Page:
Leases for two of Swansboro’s five rental properties are in hand and negotiations are planned for the other three.
The most pressing is the Swansboro Visitor Center, which rents space to the Swansboro Area Chamber of Commerce. That lease was renewed for one year beginning Jan. 1, but the monthly rate could change.
Also coming up in the next 60 days or so are leases on two properties in use by One Harbor Church. And this one may be the most complicated. The church leases the old town hall (502 Church St.) and the new town hall (601 W. Corbett Ave.). That lease expires March 31.
Chris Seaberg, town manager, reported on the leases and negotiations at the Jan. 13 meeting of the town commissioners.
Leases for Cedro De Azmar (The Cigar Shop) on Church Street and the Swansboro Heritage Center at the old town hall are in hand.
Cedro De Azmar owner Georges El-Asmar agreed to pay $1,510 a month. It represents a 3 percent increase and is based on the Consumer Price Index, according to Seaberg.
The rent for the Heritage Center, paid by the nonprofit Swansboro Historical Association, will remain $1 a year.
Both leases are for one year, although El-Asmar wants to negotiate a five-year term, which Seaberg said the town is willing to do.
“I see no conflicts with his request, but the town would need to ensure that a public notice is advertised at least 30-days in advance to considering anything over a one-year lease agreement,” Seaberg explained.
Mike McHugh, executive director of the chamber, wants to see a reduction in the proposal to increase the monthly rent for the Visitor Center from $700 to $904. Under certain conditions, that will be possible.
“We are due to have a meeting soon,” Seaberg said of the negitations with the chamber. “I’ve just my instructions from the board. We are still on that.”
It was explained in December that the chamber paid under-market value for the property due to an agreement to staff the site on weekends.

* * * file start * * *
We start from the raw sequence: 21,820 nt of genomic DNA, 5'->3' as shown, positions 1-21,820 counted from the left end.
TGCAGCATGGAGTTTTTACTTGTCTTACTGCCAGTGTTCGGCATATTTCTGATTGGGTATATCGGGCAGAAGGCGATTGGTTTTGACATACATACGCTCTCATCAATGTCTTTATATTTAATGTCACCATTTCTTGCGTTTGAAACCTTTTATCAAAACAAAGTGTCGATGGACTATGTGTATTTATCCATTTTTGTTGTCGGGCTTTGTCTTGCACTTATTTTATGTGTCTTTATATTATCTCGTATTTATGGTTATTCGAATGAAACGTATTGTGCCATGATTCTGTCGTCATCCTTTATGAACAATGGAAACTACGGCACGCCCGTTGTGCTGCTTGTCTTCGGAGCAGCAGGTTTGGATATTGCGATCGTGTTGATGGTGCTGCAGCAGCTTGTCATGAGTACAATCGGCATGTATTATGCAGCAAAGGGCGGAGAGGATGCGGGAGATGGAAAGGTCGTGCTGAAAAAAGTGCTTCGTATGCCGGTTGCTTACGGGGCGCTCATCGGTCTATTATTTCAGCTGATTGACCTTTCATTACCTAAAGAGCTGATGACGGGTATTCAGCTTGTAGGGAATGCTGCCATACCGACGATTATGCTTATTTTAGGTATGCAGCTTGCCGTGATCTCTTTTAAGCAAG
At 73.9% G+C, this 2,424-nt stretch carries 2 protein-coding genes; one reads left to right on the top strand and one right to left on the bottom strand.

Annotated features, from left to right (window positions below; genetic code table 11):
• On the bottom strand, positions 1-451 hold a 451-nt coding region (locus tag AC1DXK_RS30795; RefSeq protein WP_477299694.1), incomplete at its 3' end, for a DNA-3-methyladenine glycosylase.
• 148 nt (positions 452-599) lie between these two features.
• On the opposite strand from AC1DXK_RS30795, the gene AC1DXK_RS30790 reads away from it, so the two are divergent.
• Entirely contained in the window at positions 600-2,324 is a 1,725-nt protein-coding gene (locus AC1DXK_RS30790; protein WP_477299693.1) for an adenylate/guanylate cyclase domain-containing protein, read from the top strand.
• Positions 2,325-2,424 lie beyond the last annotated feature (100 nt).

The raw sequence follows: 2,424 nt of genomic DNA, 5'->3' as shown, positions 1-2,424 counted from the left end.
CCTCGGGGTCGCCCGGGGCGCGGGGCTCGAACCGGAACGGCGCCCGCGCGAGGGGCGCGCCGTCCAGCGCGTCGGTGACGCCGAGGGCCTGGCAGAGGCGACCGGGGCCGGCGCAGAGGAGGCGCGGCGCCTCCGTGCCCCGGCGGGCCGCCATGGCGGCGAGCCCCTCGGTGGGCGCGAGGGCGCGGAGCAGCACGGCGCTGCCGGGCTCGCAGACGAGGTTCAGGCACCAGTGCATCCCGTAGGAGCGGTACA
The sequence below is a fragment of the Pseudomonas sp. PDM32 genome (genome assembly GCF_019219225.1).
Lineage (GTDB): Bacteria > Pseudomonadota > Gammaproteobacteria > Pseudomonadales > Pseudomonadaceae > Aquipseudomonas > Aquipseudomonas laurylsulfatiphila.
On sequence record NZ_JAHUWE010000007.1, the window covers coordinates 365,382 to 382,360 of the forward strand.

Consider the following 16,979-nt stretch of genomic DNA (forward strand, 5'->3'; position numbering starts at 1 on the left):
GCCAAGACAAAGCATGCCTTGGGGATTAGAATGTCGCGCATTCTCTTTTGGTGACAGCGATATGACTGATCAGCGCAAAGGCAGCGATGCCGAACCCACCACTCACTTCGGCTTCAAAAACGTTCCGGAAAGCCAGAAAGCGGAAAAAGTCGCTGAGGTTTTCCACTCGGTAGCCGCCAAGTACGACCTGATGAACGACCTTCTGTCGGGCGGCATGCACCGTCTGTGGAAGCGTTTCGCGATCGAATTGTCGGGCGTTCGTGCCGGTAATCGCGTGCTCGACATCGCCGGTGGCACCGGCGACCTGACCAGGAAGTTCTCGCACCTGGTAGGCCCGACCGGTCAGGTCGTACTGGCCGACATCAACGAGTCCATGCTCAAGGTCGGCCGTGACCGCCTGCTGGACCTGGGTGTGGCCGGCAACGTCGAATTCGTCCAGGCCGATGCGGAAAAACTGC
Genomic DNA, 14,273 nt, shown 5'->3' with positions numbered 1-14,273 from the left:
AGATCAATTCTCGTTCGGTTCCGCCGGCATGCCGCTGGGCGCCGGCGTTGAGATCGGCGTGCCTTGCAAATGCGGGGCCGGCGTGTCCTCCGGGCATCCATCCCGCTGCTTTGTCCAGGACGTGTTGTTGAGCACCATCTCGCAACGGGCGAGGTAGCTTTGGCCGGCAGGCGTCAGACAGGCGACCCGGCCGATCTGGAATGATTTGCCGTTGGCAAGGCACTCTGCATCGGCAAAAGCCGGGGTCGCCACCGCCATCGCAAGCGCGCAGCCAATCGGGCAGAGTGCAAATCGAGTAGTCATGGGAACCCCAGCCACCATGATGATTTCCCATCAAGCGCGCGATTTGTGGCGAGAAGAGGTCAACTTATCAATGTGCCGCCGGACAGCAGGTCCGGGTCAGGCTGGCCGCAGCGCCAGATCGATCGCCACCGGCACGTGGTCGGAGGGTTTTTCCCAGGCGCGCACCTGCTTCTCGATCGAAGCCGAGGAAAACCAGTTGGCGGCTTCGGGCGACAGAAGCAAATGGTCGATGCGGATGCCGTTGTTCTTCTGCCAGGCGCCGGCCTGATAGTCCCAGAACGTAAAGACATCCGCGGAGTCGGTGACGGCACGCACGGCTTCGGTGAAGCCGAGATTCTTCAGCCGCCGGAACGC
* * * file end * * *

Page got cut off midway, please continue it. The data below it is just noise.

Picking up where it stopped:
Seaberg explained that Scott Chase, previous town manager, came up with a market rate, based on square footage and location, of $878 a month. But he built in a discount of $178 a month with the understanding that the chamber would staff the visitor center on Saturday and Sunday.
However, for the past year or so there has been no weekend staffing.
McHugh, who came on as executive director in the fall of 2018, said he looked into the weekend staffing requirement and a longtime chamber member told him that the weekend staffing was accomplished through members volunteering to man the center on the weekends.
Commissioners expressed a desire for the chamber to hold up that end of the bargain if it wants to take advantage of the discount. Should that be accomplished, the likely outcome would be the chamber would see the monthly rent increase by 3 percent from $700, according to Seaberg.
As for the lease agreement between the town and the chamber, Seaberg said, “Instructions provided was for staff to establish a one-year agreement with the understanding that discussions take place on the chamber providing staffing on the weekends to qualify for the suggested discounts.”
Seaberg told commissioners that One Harbor Church officials would lease for the remainder of 2020 but would then likely go on a month-to-month basis, until a new church is built. Plans are underway to build a church on Main Street Extension adjacent to Swansboro Municipal Park.
“There will be consideration for future years but there is a desire on both sides to get a better understanding of how One Harbor Church proceeds,” Seaberg states in a memo to the panel.
Church officials have also asked to amend the lease to consider the town accepting equipment installed at the old town hall in exchange for a discounted rate. A similar arrangement exists with the church’s use of the new town hall.
“It would be very similar to what we have here,” Seaberg said. “They’ve got some nice equipment over there. And they have been gracious about offering to leave that at a reduced rate.”
During public comments at the Jan. 27 meeting of the town commissioners, Amelia Dees-Killette, president of the Swansboro Historical Association, urged the town to strike a deal to keep the audio and visual equipment in the old town hall.
The church has allowed the SHA use of the space.
Should the town wish to accept the equipment in lieu of rental fee, the total would likely be spread out over a period of time, according to Seaberg.
“We are talking that through,” he said. “We want it to be fair and equitable for both parties.”
The church currently pays $3,030 a month for the two properties. That fee includes a discount that will mean the church’s audio-visual equipment in the new town hall will become property of the town at the end of the lease.
Email Jimmy Williams at firstname.lastname@example.org.